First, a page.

First signs of falling unemployment in the Devizes constituency?
There was some good news and some not so good news in April’s unemployment figures issued this week. Nationally unemployment fell by 35,000 in the December-to-February quarter – down from a twelve year high of 8.4 per cent to 8.3 per cent.
But amongst those unemployed, the number of people claiming Job Seekers’ Allowance (JSA) rose by 3,600 in March to 1,610,000 – that’s the highest level since October 2009 according to the Office for National Statistics.
The Devizes constituency was one of 515 constituencies (that’s over three-quarters of all constituencies) to register a month-on-month fall in those claiming JSA – down by forty-one to one thousand one hundred claimants in March. So while the year-on-year figures don’t look so good (showing a marginal increase over March 2011), there are signs that between February and March employment in the constituency improved – even for claimants aged twenty-four and under.
Across the nation, during the December-to-February quarter:
- full-time employment fell by 27,000
- part-time employment rose by 80,000
- temporary employment rose by 22,000.
The breakdown of figures showing whether people are in full-time, part-time or temporary employment is not available for the Devizes constituency. The number of people only finding part-time work matters now that the coalition government has cut working tax credits for anyone working less than twenty-four hours a week.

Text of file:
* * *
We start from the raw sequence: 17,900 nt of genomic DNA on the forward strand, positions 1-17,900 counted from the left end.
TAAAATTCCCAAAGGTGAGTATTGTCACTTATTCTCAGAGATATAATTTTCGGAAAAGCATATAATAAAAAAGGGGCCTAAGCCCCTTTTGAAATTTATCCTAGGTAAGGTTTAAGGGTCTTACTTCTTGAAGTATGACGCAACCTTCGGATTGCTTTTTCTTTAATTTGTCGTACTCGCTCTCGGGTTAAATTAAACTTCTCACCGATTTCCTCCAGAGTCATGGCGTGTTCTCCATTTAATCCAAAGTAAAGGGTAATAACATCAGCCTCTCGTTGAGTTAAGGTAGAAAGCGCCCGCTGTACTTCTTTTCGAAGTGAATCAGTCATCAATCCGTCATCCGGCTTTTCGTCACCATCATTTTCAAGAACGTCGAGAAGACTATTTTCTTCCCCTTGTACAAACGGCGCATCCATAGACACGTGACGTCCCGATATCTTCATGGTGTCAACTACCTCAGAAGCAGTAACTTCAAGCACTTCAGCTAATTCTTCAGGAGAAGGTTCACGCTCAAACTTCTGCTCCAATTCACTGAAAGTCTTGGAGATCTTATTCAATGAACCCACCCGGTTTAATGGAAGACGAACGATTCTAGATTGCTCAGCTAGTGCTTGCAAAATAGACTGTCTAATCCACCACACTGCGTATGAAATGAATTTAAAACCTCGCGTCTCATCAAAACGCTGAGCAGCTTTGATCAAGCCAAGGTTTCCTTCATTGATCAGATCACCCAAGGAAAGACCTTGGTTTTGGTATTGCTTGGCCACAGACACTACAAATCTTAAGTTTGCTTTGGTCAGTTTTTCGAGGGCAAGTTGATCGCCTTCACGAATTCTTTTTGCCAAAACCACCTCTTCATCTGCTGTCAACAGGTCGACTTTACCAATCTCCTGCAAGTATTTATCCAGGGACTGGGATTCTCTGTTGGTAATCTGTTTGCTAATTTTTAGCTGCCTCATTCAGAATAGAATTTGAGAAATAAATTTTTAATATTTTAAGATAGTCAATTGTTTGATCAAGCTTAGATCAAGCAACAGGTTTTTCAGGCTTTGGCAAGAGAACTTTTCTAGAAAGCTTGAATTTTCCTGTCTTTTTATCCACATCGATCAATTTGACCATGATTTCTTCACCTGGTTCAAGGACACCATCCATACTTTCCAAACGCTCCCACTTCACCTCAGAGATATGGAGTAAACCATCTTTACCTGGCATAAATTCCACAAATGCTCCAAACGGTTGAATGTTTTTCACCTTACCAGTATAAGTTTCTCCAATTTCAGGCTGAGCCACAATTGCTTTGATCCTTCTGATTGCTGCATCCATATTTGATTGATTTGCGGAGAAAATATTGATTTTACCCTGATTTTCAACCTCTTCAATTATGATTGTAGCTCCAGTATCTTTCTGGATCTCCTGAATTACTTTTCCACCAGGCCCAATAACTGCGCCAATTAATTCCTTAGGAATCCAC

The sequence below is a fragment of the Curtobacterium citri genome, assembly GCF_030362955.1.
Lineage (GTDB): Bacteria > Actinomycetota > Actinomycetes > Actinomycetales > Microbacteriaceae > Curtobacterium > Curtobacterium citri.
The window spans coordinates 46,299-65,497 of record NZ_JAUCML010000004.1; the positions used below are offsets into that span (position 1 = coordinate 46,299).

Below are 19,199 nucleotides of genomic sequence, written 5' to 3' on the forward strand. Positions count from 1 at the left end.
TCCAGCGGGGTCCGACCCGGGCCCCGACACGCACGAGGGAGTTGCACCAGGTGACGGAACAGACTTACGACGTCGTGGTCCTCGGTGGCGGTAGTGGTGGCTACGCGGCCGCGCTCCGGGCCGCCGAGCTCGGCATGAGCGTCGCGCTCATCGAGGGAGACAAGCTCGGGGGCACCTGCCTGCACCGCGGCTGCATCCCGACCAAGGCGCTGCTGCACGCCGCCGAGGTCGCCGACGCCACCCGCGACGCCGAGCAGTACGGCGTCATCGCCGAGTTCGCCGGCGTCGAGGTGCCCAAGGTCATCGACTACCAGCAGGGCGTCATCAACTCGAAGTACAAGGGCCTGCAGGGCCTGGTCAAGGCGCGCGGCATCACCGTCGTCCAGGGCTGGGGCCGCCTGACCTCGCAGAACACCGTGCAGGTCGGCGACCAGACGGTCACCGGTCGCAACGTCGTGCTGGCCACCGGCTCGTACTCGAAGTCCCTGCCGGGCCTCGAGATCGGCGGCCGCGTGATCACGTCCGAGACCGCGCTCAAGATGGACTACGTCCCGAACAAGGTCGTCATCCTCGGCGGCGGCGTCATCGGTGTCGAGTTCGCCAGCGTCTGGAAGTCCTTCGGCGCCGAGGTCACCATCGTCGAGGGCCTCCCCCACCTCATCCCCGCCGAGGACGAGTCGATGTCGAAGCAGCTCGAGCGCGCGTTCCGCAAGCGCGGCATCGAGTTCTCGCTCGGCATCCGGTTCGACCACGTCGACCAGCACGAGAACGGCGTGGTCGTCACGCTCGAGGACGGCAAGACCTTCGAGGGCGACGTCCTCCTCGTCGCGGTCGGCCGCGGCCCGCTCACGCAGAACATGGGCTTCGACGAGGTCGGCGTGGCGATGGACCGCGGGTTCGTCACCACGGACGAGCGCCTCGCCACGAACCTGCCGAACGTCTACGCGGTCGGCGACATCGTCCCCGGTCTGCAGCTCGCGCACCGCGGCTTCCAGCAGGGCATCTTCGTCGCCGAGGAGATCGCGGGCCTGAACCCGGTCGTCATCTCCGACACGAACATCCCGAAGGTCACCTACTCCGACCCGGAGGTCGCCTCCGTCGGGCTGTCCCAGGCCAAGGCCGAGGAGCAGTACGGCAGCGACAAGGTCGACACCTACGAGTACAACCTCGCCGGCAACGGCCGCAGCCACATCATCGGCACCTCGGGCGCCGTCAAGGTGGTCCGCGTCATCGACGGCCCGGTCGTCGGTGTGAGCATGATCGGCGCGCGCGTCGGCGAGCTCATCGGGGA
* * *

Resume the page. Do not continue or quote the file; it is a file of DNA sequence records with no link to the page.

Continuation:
And a “zero hours contract” (under which an employer can call you in for as few hours a week as he wants) becomes a gamble with the odds stacked against receiving tax credit payments.
A separate report about national employment trends – from the Chartered Institute of Personnel and Development – showed that since the jobs recession began in 2008 there are 271,000 more women aged 50-64 in the labour market – but only 200,000 more are in work.
The report explains that while the figures for unemployment among women have reached record levels, this is not primarily due to fewer jobs being available for women, but to a relatively large increase in the number of women (of all ages) being part of the labour market. The Institute calculates there are 438,000 more women working or wanting to work than in 2008.